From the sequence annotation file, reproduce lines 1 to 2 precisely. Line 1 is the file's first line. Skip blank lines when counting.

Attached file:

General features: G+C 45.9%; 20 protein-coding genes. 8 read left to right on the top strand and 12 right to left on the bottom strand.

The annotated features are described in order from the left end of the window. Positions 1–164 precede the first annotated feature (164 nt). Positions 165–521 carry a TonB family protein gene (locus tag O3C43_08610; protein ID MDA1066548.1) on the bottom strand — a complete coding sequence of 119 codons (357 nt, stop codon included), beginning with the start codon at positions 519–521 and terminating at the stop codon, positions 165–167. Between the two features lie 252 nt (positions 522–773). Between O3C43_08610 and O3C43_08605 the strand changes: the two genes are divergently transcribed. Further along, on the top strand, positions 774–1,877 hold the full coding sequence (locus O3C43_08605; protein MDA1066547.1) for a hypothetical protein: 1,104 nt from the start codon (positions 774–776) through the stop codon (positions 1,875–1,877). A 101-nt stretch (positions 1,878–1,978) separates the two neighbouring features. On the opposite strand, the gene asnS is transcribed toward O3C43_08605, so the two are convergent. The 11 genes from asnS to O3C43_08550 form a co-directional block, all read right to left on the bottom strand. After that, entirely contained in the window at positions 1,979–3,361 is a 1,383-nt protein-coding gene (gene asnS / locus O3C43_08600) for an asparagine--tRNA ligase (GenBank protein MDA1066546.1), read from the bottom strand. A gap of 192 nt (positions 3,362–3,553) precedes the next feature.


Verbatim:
General features: G+C 45.9%; 20 protein-coding genes. 8 read left to right on the top strand and 12 right to left on the bottom strand.

The annotated features are described in order from the left end of the window. Positions 1–164 precede the first annotated feature (164 nt). Positions 165–521 carry a TonB family protein gene (locus tag O3C43_08610; protein ID MDA1066548.1) on the bottom strand — a complete coding sequence of 119 codons (357 nt, stop codon included), beginning with the start codon at positions 519–521 and terminating at the stop codon, positions 165–167. Between the two features lie 252 nt (positions 522–773). Between O3C43_08610 and O3C43_08605 the strand changes: the two genes are divergently transcribed. Further along, on the top strand, positions 774–1,877 hold the full coding sequence (locus O3C43_08605; protein MDA1066547.1) for a hypothetical protein: 1,104 nt from the start codon (positions 774–776) through the stop codon (positions 1,875–1,877). A 101-nt stretch (positions 1,878–1,978) separates the two neighbouring features. On the opposite strand, the gene asnS is transcribed toward O3C43_08605, so the two are convergent. The 11 genes from asnS to O3C43_08550 form a co-directional block, all read right to left on the bottom strand. After that, entirely contained in the window at positions 1,979–3,361 is a 1,383-nt protein-coding gene (gene asnS / locus O3C43_08600) for an asparagine--tRNA ligase (GenBank protein MDA1066546.1), read from the bottom strand. A gap of 192 nt (positions 3,362–3,553) precedes the next feature.